Failed free school bid is ‘great news’

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A PARENT who has seen a nearby school subjected to two failed free school bids has hailed the result as “excellent news” for social inclusion.

The Seckford Foundation had backed a second attempt by campaigners to gain approval from the Department for Education for a new free school on the site of Stoke-by-Nayland Middle School, but the bid was turned down two weeks ago.

Steve Maguire, whose children Rosie, nine, and James, eight, both go to Nayland Primary School, said: “I think the bid being turned down is excellent news.

“The Seckford Foundation only had one initial objective, which was to get better results than Great Cornard and Sudbury upper schools, as that would have vindicated building the school.

“Results are important but what is more important is that children get a social education and are able to communicate with people from all walks of life.”

Mr Maguire, who intends to send his children to Great Cornard Upper School, which will become The Thomas Gainsborough School in September, said the proposed high school’s feeder schools were all good or outstanding, with the exception of Monks Eleigh Primary School.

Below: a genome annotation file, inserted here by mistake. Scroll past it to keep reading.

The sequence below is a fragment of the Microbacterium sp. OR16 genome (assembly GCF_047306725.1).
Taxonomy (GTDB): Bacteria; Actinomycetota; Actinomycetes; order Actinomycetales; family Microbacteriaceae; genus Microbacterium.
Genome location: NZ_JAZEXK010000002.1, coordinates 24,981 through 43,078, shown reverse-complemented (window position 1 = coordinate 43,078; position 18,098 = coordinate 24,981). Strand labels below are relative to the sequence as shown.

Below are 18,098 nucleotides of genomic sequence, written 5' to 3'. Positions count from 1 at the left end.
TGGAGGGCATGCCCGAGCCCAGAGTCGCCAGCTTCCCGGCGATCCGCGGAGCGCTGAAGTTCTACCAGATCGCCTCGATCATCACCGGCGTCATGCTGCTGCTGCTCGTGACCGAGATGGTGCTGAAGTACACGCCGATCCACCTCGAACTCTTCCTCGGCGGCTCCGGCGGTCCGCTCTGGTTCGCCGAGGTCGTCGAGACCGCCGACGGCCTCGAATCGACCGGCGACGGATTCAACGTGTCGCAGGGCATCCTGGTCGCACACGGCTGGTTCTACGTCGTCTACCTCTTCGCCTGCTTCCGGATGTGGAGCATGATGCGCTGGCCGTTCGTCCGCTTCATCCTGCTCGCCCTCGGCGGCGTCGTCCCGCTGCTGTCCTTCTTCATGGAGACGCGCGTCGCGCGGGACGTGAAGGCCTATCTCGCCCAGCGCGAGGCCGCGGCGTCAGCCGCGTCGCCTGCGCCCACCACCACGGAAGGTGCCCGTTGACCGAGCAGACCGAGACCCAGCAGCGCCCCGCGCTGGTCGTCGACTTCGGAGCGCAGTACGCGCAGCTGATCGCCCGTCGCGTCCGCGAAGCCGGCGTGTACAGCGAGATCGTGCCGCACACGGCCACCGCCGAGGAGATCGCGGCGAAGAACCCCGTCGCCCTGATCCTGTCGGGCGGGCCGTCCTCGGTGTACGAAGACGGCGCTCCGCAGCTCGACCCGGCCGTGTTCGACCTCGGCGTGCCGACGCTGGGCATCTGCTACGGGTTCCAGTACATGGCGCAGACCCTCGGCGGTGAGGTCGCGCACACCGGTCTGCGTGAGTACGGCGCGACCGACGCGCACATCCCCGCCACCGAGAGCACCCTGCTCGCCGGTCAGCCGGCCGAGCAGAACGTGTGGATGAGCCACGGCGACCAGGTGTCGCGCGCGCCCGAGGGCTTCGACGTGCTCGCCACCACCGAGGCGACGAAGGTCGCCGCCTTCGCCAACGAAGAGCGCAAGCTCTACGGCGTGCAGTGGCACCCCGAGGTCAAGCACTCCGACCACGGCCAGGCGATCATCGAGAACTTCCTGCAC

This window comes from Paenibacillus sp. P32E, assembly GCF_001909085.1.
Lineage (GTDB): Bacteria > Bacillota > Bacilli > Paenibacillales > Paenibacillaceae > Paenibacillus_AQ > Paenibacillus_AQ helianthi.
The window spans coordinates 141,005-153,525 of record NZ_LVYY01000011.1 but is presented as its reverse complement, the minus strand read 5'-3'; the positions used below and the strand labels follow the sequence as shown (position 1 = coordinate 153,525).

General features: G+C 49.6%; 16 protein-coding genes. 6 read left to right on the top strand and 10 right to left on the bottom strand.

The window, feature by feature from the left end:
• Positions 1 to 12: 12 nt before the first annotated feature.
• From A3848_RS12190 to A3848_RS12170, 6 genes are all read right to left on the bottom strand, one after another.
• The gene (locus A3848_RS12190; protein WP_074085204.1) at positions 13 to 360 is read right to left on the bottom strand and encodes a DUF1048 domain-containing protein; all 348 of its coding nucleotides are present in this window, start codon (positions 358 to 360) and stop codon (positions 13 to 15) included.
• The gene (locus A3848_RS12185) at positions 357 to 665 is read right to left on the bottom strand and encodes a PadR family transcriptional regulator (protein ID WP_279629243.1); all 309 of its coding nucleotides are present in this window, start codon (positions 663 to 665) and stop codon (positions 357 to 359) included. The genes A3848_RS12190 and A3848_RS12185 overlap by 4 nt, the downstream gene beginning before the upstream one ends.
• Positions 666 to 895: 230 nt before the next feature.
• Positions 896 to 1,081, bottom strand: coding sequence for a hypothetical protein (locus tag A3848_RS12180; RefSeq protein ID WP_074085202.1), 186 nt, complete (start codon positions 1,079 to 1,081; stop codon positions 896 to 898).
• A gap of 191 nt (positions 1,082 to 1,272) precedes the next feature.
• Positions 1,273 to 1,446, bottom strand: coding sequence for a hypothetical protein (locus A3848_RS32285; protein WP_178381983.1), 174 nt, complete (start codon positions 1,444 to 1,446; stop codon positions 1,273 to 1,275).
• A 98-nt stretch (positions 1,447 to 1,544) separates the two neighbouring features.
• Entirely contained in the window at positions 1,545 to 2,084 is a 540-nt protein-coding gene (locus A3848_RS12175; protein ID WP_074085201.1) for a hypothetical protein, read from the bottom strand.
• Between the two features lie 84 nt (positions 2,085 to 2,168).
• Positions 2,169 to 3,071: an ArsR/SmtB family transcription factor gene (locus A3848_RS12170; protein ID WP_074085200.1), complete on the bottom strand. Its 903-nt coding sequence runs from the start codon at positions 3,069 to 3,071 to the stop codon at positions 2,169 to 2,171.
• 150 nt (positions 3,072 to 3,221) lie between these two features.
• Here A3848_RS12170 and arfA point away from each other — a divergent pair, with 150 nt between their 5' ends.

He claims that the foundation would have given priority to children from more well-off feeder schools and ignored lower-performing ones to maintain results, meaning pupils would have less of a rounded social experience, while the absence of these children from Great Cornard and Sudbury upper schools would have been detrimental to their educations too.

“The Seckford Foundation was going for this free school and brushing issues over social exclusion under the carpet,” he said. “It got it completely wrong and by building that school it would have set a social divide in the region.

“Great Cornard Upper School works really well as you have an eclectic mix of children there. It gives the children experience of mixing with people of different backgrounds, which lends itself to real life.”

Graham Watson, director of the Seckford Foundation, refuted the claims and said the proposed admissions policy was for an all-inclusive, non-selective school.

“Therefore, it is difficult to see how the school could be accused of being able to ‘cherry pick’ pupils,” he said.

“Feeder schools would only have had preference if the school was oversubscribed, so we do not consider there is any basis for the assertions made.

“We would point out that many parents were disappointed the bid was turned down.”